Thursday, July 14, 2011

The Faces of the Games

It's been a week since I've returned from Greece and the 2011 Special Olympics World Games and about time I kick start my blog again.  "Are you recovered?" I'm asked.  Hmmmm, well, never quite the same in any regard, you always leave part of yourself behind, with the people you meet, the athletes you coach and the places you see.  Mostly, it's the people who come into your life, and in Special Olympics, those people become family in many ways...and that is a good thing.

I went into these games with no photography goal in mind-which was good and bad.  My priority was to be the best head coach I could, to give everything I knew to make sure the athletes and coaches had a successful World Games, because that is what always should be the most important thing here.  The sights, the events, the ceremonies, are all fine, but we're here for the athletes and they are here to compete.  So photography, if it was going to happen, would just happen along the way.  I always had my compact camera and on some days I'd sling my SLR around as well.  With 170 countries represented at the games and most of them sporting a track (Athletics) team, I had ample time to just observe athletes and coaches from everywhere across the globe.  Soon a small theme developed in my head, "Faces of the Games" I started to think of it as.  I had sort of done the same in Idaho at the Winder World Games, but this was different, many more cultures, many more athletes and many more faces.  I started to just make pictures of our athletes, but soon, I started also capturing other athletes as well.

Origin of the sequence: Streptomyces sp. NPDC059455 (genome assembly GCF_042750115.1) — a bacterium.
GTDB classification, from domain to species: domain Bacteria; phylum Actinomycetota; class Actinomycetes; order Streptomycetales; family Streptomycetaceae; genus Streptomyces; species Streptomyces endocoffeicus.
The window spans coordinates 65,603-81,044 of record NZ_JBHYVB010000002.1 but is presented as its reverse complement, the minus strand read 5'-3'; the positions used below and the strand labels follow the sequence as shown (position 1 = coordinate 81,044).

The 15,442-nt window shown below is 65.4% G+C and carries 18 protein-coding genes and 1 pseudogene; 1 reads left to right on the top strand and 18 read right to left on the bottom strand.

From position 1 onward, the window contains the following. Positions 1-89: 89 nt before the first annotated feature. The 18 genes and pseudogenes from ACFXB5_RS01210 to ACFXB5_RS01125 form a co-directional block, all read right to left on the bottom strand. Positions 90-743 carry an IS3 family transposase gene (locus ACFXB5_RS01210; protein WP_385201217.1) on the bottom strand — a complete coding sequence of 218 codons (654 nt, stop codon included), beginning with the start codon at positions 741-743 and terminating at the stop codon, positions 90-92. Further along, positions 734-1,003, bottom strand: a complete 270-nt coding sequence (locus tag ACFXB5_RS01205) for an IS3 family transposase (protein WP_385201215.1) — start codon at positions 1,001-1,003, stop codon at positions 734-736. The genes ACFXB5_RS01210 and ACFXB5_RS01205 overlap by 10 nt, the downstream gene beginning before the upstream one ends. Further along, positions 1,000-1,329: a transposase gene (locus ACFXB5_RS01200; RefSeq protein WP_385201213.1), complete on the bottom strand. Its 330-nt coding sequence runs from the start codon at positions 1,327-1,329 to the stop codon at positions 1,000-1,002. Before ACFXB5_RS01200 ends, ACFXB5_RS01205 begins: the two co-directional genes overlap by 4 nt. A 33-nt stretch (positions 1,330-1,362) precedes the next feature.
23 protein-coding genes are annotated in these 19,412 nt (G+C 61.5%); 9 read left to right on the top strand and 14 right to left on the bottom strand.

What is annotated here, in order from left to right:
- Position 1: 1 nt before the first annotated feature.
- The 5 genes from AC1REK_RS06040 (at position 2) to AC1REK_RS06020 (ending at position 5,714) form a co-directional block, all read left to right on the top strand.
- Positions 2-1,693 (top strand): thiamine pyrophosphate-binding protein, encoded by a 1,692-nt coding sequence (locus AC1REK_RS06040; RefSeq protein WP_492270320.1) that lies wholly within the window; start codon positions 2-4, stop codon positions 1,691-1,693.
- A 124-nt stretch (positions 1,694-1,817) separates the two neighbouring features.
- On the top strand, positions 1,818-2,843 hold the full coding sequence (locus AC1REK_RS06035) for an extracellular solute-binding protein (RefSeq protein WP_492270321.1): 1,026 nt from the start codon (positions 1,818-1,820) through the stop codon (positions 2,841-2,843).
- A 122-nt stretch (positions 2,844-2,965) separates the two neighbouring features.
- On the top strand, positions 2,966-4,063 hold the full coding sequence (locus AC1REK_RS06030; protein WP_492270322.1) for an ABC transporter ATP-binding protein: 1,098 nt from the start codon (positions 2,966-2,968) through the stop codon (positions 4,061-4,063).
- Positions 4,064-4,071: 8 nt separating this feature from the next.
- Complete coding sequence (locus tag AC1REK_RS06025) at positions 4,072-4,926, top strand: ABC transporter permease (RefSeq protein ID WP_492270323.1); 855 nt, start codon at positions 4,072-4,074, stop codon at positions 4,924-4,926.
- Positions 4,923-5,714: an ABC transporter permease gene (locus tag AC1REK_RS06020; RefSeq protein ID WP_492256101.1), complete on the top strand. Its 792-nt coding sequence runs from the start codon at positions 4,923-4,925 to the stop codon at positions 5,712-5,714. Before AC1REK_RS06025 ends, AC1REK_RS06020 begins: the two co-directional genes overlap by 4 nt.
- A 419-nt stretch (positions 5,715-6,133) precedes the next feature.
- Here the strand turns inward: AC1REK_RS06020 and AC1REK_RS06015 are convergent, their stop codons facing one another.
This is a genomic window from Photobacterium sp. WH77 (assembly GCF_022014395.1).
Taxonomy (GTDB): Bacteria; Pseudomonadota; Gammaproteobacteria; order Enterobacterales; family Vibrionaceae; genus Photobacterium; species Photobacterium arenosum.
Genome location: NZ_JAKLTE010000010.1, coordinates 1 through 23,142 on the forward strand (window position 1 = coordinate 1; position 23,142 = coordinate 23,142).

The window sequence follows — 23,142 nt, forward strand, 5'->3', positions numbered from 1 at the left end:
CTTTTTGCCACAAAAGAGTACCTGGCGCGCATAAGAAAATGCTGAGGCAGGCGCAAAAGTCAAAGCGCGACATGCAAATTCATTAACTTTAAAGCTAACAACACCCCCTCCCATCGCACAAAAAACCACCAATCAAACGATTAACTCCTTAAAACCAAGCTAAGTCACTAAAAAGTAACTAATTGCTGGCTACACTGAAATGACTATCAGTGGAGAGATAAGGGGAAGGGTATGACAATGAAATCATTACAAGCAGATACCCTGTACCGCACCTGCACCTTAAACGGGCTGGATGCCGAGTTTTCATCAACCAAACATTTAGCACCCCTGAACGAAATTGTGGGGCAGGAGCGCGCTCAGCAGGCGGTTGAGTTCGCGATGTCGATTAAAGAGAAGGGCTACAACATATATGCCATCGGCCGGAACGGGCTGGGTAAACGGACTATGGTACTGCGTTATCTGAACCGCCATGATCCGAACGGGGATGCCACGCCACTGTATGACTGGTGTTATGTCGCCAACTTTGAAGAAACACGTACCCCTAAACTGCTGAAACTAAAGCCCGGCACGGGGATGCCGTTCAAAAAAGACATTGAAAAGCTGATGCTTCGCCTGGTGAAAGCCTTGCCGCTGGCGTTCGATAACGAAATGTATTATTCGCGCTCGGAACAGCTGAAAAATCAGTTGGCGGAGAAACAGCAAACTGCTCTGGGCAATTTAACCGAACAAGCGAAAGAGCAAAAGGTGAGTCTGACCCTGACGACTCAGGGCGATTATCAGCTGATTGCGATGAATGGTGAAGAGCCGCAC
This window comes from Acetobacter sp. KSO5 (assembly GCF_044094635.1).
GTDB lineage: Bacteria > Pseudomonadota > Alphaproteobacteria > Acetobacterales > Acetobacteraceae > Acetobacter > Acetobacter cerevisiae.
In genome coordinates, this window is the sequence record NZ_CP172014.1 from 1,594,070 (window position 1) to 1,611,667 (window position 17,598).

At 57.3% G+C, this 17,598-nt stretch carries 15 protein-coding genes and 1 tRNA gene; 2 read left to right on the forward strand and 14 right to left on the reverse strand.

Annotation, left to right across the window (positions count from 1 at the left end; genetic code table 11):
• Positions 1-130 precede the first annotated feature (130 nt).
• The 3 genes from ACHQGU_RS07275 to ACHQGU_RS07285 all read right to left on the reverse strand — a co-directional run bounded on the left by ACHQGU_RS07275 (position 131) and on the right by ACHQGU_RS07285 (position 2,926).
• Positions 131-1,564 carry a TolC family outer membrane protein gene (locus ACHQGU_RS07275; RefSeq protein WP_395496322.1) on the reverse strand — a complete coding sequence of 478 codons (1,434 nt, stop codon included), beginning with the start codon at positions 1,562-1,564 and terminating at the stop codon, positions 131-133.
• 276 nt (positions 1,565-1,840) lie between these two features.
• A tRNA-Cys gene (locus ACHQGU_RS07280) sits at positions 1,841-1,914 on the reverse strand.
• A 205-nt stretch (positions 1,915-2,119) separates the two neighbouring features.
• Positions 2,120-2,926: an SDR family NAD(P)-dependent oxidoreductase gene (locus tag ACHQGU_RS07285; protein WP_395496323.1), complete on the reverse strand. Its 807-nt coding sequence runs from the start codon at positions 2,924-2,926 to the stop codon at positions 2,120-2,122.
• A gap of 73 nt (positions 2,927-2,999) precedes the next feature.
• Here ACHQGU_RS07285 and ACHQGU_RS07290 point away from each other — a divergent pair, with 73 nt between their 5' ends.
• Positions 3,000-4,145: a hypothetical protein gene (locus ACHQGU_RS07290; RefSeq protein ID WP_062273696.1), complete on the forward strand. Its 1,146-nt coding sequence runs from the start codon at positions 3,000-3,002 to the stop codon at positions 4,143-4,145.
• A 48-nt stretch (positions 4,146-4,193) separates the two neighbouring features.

I've come to understand that half of a making a picture is in front of the camera, and the other half is behind it.  It took me a long time to wrap my head around that thought-that a photograph is also a reflection of the person taking the picture, almost a self portrait.  There is a conscious decision every time the shutter is pressed and a photograph is edited....... and for me, it's a gut decision and I live with it.  My hope in the sample of photographs that follow is that something of me is in every one, in every face and what I saw and felt when I was there in that time and place.  That may be the best thing a photographer can ever share.
Jermane-Team USA powerlifter.  Saw him lift a small car and do the most athletic splits ever.
Lauren-Medal or no medal, she could click on a smile. Distance runners feared her.
Itzel-Sprinter, Jumper-Team USA.One of my Favorites-perfect form in sprints as well as sleep.
James-6:30am, Half Marathon, Team USA.  One of "My" guys, and the most polite young man ever.  T-minus 1 hour til race.
"Denise"-Our Greek DAL, 17 years old. Scared as heck sometimes, but never lost us and cried when we left her.

1 comment:

  1. Wow, this puts me back there!!! Deb

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